In pre-Columbian times, present-day Cuyo was peripheral to the central Andean empire of the Inkas, but the indigenous Huarpe did pay tribute to the lords of Cusco. As settled agriculturalists, the Huarpe were numerous enough that Spaniards crossed the cordillera from Chile to establish encomiendas.
By the 17th century, vintners were carting casks of wine to Córdoba and even Buenos Aires. Still, it took nearly two centuries to reorient the economy after the creation of a viceroyalty at Buenos Aires and then Argentine independence closed Chilean markets.
In 1835 Charles Darwin contrasted Mendoza’s agricultural bounty with its economic stagnation: “Nothing could appear more flourishing than the vineyards and the orchards of figs, peaches and olives,” he wrote, but “the prosperity of the place has much declined of late years.”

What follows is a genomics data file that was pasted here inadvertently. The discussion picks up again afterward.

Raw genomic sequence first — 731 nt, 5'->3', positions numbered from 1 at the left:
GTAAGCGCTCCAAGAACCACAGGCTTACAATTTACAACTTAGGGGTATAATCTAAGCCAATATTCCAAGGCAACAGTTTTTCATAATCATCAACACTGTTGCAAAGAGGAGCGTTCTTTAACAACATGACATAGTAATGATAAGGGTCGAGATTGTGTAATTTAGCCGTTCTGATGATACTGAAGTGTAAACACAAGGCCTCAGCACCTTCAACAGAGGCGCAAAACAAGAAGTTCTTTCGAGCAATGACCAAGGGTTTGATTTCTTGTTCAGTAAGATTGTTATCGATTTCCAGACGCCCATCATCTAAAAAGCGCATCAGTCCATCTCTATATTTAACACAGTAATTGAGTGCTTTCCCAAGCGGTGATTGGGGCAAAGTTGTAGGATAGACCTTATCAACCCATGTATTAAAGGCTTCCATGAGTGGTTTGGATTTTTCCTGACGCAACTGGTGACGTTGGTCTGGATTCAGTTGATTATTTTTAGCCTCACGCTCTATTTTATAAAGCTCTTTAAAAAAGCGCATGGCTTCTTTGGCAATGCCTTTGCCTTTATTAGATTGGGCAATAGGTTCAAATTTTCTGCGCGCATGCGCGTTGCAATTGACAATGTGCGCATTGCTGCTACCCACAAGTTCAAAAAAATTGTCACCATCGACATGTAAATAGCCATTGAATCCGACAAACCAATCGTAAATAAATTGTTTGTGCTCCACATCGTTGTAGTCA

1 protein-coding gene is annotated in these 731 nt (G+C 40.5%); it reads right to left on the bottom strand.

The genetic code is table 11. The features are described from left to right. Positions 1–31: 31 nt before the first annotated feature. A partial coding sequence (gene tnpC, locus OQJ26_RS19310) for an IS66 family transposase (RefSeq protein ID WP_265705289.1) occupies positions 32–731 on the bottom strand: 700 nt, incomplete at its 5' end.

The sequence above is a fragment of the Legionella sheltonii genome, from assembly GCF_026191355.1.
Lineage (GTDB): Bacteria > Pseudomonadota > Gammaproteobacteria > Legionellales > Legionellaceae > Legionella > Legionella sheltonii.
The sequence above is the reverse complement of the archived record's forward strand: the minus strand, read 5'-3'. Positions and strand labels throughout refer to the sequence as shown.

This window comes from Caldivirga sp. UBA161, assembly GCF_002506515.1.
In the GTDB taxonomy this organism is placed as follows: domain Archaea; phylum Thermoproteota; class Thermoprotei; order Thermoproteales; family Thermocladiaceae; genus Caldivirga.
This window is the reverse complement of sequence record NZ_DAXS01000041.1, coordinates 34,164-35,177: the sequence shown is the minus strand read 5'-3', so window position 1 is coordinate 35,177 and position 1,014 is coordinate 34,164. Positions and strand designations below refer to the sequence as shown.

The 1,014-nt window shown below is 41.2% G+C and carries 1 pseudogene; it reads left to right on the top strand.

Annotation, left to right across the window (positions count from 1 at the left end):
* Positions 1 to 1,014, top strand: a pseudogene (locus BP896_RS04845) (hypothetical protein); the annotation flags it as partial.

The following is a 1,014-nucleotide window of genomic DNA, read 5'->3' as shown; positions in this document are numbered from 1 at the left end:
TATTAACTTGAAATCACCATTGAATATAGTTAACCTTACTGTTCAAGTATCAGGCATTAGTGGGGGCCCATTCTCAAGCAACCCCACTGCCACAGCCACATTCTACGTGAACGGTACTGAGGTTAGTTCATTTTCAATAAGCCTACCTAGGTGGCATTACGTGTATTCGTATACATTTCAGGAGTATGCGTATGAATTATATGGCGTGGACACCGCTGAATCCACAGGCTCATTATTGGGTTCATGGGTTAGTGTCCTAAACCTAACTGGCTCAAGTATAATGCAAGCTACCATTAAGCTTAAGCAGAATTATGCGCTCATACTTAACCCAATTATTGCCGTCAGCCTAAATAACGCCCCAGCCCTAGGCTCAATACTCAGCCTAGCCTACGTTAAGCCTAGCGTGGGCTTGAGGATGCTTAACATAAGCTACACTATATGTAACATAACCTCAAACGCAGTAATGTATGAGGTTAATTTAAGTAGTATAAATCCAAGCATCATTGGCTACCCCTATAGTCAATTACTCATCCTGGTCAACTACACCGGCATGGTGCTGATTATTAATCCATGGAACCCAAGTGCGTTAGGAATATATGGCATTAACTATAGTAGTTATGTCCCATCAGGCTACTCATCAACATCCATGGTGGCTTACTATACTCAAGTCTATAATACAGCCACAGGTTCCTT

In 1884 the railroad brought Mendoza into Buenos Aires’s orbit and spurred the expansion of grapevines and olive orchards, thanks largely to Italian immigrants. Between 1890 and 1910, the province’s vineyards grew sevenfold to 45,000 hectares; growth slowed in the next six decades, but they still quintupled.
Many vineyards and bodegas are still small owner-operated businesses, but since the mid-1970s foreign investors—American, Chilean, Dutch, French, and others—have acquired and expanded properties. Mendoza still serves the domestic table-wine market, but there is an increasing focus on premium varietals and blends for both national consumption and export.
© Wayne Bernhardson from Moon Argentina, 3rd edition